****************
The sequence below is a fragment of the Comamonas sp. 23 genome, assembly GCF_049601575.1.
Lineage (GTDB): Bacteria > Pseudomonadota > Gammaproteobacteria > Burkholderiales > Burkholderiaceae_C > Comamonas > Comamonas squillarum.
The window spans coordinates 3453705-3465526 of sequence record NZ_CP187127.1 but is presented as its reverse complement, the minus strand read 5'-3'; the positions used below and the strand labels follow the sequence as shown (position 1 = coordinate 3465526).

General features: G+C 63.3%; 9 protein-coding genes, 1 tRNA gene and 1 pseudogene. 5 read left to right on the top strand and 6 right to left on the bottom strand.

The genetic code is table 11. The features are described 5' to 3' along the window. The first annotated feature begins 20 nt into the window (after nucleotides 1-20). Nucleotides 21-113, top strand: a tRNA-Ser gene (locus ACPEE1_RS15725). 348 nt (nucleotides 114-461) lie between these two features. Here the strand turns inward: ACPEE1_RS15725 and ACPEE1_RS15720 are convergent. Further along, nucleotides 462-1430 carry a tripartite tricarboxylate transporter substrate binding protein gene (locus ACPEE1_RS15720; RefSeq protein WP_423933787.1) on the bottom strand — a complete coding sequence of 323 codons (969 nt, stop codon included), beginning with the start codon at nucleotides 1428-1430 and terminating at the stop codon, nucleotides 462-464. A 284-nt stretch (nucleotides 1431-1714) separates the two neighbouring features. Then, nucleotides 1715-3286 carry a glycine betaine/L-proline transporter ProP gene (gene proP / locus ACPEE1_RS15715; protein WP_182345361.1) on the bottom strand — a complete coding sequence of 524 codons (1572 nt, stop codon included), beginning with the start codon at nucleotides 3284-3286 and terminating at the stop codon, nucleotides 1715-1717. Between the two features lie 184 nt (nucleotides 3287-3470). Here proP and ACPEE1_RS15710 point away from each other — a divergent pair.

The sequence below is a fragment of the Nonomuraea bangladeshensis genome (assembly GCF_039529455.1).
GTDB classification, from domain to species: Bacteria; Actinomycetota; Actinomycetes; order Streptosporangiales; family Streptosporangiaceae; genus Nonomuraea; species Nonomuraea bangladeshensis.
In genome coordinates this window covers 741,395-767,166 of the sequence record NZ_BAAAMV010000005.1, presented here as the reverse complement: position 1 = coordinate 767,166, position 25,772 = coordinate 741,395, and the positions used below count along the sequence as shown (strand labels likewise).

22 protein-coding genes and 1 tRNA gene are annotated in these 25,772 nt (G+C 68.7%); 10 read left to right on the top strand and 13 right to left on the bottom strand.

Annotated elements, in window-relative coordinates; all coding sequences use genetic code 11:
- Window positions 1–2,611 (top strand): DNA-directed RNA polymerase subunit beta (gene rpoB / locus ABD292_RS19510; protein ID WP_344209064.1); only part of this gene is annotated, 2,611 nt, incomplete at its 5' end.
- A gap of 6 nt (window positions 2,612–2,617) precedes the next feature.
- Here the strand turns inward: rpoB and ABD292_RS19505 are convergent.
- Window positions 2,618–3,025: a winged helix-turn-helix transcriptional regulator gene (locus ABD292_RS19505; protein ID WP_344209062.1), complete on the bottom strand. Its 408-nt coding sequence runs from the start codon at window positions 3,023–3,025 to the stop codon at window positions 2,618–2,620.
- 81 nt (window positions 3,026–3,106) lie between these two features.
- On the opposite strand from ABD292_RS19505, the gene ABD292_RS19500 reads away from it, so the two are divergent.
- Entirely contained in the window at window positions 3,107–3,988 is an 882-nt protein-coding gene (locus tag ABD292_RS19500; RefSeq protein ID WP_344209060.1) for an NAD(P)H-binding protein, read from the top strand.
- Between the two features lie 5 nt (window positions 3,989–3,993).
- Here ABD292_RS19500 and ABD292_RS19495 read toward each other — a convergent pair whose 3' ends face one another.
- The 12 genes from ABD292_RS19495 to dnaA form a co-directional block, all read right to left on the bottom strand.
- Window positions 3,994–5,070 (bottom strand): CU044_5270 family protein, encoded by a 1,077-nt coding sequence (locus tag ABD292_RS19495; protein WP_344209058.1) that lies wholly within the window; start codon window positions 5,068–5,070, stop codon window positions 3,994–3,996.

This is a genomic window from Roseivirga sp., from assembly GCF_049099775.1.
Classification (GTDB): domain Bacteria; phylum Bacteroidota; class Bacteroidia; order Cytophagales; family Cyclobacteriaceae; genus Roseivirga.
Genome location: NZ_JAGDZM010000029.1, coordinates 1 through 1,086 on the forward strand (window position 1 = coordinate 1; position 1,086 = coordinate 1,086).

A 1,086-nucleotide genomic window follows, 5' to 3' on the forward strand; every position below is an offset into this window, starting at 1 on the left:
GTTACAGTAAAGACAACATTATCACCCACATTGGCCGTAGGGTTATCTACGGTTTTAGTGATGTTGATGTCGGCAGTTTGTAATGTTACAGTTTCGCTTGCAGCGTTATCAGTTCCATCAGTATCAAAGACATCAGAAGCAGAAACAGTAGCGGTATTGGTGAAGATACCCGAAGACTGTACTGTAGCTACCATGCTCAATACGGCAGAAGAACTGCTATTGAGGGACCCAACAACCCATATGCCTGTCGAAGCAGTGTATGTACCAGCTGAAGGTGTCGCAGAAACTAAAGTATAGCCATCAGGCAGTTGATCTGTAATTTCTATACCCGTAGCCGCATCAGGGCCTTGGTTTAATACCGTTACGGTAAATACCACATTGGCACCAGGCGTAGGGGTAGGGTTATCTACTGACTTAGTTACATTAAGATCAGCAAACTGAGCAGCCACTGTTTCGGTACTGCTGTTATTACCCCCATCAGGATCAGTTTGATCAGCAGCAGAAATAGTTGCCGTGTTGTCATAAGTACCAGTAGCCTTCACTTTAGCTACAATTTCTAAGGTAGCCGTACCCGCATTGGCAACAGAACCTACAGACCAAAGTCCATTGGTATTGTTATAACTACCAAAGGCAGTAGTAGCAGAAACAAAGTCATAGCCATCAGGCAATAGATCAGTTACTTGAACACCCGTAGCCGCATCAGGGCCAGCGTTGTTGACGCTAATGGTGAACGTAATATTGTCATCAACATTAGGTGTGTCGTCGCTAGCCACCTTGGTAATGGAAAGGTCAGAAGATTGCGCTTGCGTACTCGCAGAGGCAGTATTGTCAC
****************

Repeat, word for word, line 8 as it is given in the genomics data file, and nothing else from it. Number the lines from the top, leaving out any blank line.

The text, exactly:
In genome coordinates this window covers 741,395-767,166 of the sequence record NZ_BAAAMV010000005.1, presented here as the reverse complement: position 1 = coordinate 767,166, position 25,772 = coordinate 741,395, and the positions used below count along the sequence as shown (strand labels likewise).